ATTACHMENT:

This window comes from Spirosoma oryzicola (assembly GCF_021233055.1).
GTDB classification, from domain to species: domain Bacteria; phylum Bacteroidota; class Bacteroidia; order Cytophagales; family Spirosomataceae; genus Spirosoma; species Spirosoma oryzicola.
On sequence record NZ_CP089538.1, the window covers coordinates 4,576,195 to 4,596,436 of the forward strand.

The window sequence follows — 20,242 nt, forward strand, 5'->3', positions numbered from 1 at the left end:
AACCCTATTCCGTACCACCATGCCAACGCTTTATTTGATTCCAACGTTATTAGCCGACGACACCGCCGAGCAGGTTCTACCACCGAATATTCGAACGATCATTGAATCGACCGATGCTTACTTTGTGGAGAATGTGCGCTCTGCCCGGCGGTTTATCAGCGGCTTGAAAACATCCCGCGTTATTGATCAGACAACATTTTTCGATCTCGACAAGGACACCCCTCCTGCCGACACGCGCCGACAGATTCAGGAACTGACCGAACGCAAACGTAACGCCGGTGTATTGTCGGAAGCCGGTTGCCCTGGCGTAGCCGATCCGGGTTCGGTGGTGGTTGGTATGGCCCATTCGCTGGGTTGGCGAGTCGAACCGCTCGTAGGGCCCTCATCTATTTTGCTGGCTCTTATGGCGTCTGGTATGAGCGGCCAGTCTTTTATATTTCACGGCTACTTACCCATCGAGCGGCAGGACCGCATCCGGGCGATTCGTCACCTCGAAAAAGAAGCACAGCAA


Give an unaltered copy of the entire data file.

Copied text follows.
This window comes from Spirosoma oryzicola (assembly GCF_021233055.1).
GTDB classification, from domain to species: domain Bacteria; phylum Bacteroidota; class Bacteroidia; order Cytophagales; family Spirosomataceae; genus Spirosoma; species Spirosoma oryzicola.
On sequence record NZ_CP089538.1, the window covers coordinates 4,576,195 to 4,596,436 of the forward strand.

The window sequence follows — 20,242 nt, forward strand, 5'->3', positions numbered from 1 at the left end:
AACCCTATTCCGTACCACCATGCCAACGCTTTATTTGATTCCAACGTTATTAGCCGACGACACCGCCGAGCAGGTTCTACCACCGAATATTCGAACGATCATTGAATCGACCGATGCTTACTTTGTGGAGAATGTGCGCTCTGCCCGGCGGTTTATCAGCGGCTTGAAAACATCCCGCGTTATTGATCAGACAACATTTTTCGATCTCGACAAGGACACCCCTCCTGCCGACACGCGCCGACAGATTCAGGAACTGACCGAACGCAAACGTAACGCCGGTGTATTGTCGGAAGCCGGTTGCCCTGGCGTAGCCGATCCGGGTTCGGTGGTGGTTGGTATGGCCCATTCGCTGGGTTGGCGAGTCGAACCGCTCGTAGGGCCCTCATCTATTTTGCTGGCTCTTATGGCGTCTGGTATGAGCGGCCAGTCTTTTATATTTCACGGCTACTTACCCATCGAGCGGCAGGACCGCATCCGGGCGATTCGTCACCTCGAAAAAGAAGCACAGCAA